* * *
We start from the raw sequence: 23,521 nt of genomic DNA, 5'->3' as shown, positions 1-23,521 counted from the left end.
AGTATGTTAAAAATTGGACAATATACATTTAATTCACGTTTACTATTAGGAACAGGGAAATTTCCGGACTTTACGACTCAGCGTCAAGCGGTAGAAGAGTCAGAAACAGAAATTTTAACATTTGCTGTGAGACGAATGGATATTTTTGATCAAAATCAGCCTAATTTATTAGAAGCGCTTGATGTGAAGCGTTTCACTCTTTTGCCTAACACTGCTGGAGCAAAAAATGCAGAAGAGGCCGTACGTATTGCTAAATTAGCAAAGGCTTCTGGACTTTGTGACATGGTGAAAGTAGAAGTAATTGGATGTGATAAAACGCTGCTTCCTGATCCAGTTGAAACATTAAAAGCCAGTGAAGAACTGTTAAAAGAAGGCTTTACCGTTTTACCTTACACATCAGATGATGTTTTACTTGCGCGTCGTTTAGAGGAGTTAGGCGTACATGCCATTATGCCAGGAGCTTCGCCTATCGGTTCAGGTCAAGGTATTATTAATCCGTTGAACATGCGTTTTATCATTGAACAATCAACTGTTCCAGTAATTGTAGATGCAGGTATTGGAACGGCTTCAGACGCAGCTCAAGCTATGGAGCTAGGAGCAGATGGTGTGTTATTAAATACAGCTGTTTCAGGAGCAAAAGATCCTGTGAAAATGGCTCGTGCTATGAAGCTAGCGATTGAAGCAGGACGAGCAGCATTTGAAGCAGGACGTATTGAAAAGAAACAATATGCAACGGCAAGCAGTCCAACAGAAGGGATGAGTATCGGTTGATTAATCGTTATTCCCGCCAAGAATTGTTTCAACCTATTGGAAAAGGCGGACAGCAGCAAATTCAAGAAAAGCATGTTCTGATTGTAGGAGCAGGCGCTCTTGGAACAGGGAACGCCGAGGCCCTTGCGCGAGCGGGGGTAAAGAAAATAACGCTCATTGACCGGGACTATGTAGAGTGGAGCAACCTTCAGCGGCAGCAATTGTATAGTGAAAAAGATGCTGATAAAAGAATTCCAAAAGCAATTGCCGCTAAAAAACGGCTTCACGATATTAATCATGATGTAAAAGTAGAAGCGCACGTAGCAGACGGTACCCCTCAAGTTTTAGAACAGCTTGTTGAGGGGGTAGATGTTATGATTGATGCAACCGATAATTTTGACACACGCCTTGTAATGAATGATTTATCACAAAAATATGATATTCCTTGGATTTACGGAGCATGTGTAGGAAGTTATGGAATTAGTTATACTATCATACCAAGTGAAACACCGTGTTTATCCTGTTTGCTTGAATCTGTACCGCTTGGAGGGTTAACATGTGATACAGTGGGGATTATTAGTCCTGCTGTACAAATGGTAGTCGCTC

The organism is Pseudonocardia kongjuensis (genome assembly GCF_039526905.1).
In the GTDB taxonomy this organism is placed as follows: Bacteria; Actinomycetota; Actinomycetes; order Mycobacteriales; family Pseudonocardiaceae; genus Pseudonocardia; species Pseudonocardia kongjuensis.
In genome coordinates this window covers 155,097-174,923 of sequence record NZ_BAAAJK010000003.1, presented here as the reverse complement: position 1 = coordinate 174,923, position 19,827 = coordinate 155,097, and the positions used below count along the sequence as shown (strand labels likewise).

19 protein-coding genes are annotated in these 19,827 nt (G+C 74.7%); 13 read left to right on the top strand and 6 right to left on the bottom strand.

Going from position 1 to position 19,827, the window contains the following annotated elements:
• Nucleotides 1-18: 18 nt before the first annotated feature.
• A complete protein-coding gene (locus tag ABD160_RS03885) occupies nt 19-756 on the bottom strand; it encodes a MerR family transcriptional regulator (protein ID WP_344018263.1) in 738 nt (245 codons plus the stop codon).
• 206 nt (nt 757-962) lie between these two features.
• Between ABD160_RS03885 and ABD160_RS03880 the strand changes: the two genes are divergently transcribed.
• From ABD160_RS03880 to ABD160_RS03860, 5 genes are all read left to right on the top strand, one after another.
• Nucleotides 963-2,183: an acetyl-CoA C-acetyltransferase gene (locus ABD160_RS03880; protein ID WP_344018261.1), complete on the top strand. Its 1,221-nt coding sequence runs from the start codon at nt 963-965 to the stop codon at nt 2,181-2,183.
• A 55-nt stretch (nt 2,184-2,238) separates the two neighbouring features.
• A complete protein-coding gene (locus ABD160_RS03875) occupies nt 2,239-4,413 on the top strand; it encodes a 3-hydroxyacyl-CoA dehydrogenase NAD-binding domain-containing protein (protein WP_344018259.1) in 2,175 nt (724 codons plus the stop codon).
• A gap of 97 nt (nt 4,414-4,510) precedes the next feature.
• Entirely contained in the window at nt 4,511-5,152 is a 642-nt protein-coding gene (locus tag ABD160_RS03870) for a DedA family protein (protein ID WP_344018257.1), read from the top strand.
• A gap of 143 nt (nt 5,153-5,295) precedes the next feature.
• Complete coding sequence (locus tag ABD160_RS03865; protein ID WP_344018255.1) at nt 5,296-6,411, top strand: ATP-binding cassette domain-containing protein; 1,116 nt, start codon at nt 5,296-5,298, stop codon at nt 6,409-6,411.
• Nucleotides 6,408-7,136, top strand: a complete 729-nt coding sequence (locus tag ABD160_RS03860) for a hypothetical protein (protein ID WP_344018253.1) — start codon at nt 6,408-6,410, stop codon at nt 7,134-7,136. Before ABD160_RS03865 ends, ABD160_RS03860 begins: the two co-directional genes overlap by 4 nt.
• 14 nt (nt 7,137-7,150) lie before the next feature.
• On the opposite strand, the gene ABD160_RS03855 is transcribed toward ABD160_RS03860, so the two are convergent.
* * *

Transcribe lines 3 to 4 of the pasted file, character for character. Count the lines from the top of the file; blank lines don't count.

The organism is Pseudonocardia kongjuensis (genome assembly GCF_039526905.1).
In the GTDB taxonomy this organism is placed as follows: Bacteria; Actinomycetota; Actinomycetes; order Mycobacteriales; family Pseudonocardiaceae; genus Pseudonocardia; species Pseudonocardia kongjuensis.